The fourth plan was submitted by senior lenders who financed the first step of the buyout, in which the examiner found no wrongdoing. It would preserve the right to sue banks that financed the final stage of the buyout at a time when the examiner said it seemed clear that Tribune would have trouble repaying the resulting debt.

The judge in Tribune Co.'s nearly 2-year-old bankruptcy case struggled openly at a key hearing Monday as he attempted to referee what one participant described as a "four-ring circus" and another called "total chaos."

Faced with a proceeding that has splintered into four competing restructuring plans brought by sparring creditor factions, U.S. Bankruptcy Judge Kevin Carey acknowledged that moving the complex case forward efficiently is taxing the powers of the bench.

"It's an unwanted meeting with my own limitations," he said at one particularly frustrating juncture during a seven-hour hearing in a bankruptcy courtroom filled to capacity with lawyers representing constituents in the Chicago-based media company's Chapter 11 case.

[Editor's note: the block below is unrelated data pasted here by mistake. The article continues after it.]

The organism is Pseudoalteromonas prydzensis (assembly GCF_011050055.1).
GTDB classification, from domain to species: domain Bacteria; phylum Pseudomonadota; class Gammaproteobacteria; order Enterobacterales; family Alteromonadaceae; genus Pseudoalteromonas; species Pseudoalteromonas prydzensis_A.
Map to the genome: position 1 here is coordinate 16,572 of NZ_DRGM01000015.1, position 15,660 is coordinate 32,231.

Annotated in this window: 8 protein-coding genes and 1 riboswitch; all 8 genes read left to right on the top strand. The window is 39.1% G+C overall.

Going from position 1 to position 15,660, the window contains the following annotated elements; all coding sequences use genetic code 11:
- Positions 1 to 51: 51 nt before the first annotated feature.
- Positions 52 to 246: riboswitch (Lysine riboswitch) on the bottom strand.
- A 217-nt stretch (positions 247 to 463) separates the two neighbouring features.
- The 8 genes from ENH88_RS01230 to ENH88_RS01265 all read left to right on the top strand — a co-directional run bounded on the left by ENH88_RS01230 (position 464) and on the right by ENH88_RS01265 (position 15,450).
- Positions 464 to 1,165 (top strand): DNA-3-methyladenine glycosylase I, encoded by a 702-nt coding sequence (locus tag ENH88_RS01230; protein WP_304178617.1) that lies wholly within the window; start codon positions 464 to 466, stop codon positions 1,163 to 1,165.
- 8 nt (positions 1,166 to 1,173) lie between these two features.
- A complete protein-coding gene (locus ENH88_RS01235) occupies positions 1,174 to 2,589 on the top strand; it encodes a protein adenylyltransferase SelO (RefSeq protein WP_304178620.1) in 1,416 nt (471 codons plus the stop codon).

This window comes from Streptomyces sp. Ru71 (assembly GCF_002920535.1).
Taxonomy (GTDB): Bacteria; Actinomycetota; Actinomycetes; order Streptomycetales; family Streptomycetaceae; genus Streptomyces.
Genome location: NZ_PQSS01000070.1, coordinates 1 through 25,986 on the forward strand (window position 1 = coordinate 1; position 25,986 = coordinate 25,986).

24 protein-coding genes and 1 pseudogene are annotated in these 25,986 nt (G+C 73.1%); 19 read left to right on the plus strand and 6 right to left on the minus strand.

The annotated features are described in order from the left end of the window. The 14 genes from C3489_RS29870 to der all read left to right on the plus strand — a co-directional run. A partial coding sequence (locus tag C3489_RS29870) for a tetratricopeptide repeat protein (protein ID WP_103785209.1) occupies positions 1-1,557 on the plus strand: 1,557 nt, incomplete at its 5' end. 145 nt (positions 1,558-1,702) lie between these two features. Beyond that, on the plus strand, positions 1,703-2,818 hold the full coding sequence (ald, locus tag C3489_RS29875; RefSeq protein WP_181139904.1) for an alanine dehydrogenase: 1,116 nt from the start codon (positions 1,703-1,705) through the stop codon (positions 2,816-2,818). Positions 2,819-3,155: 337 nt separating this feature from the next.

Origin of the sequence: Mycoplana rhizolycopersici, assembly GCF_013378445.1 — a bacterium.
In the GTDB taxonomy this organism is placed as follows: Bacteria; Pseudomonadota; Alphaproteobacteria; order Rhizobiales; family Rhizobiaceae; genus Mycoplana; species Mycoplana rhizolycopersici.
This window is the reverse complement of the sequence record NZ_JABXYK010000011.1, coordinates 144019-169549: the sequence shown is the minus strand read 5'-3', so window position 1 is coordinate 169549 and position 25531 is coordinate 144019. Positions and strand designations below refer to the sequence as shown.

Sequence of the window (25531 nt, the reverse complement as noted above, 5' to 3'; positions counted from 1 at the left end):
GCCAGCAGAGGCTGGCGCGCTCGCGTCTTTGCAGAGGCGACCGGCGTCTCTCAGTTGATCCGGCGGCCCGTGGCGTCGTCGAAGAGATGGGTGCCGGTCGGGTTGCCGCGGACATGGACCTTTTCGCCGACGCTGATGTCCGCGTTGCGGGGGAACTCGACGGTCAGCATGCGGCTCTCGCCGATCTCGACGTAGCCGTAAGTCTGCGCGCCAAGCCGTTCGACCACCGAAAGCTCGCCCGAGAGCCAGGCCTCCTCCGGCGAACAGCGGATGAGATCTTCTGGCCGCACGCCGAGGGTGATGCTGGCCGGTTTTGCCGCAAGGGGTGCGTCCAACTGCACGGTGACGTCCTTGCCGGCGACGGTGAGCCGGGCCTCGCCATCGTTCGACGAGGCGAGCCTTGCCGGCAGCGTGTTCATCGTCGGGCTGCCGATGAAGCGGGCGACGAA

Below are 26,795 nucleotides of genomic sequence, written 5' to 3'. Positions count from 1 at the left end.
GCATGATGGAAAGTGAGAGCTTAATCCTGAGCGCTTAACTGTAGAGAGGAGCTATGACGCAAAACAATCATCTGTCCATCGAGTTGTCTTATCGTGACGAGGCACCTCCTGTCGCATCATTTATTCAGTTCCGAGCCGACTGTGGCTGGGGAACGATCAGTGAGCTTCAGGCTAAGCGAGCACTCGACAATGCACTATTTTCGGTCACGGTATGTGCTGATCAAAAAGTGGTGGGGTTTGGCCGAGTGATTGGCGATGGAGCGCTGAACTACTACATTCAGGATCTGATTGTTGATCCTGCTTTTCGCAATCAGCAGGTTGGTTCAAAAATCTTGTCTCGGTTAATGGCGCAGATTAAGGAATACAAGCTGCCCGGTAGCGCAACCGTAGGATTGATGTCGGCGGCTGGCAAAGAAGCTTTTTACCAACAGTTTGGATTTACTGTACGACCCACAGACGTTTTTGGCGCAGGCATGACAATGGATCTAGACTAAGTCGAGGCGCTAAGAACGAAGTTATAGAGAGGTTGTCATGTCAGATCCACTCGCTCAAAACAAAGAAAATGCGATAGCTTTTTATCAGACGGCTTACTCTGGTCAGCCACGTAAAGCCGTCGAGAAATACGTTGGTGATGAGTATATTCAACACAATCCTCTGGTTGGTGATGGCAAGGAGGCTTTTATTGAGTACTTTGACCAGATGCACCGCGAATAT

Experts say the Tribune Co. case is developing into Exhibit A for how bankruptcy law has evolved since 2005, when Congress mandated a limit for how long a court could grant debtors the exclusive right to file their own restructuring plan.

The logic behind the change was that it would speed up ever-more complex cases by giving competing creditors the chance to file their own plans if the debtor failed to do so after 18 months. But since Tribune Co.'s exclusivity ran out in August, hedge funds and other investors that have bought up claims have filed three competing plans. Most participants agree the added complexity and litigiousness have bogged down an already plodding case.

Monday's hearing in Delaware was an attempt to resolve differences between the four different groups of plan proponents over the language contained in their so-called disclosure statements, documents that describe the architecture of a given restructuring plan and what kind of recovery it promises for various classes of creditors.

That is difficult enough in a regular case with a single restructuring plan. But the challenge is exponentially greater with four plans, bankruptcy experts said, since objections mount and the openings for new legal challenges multiply.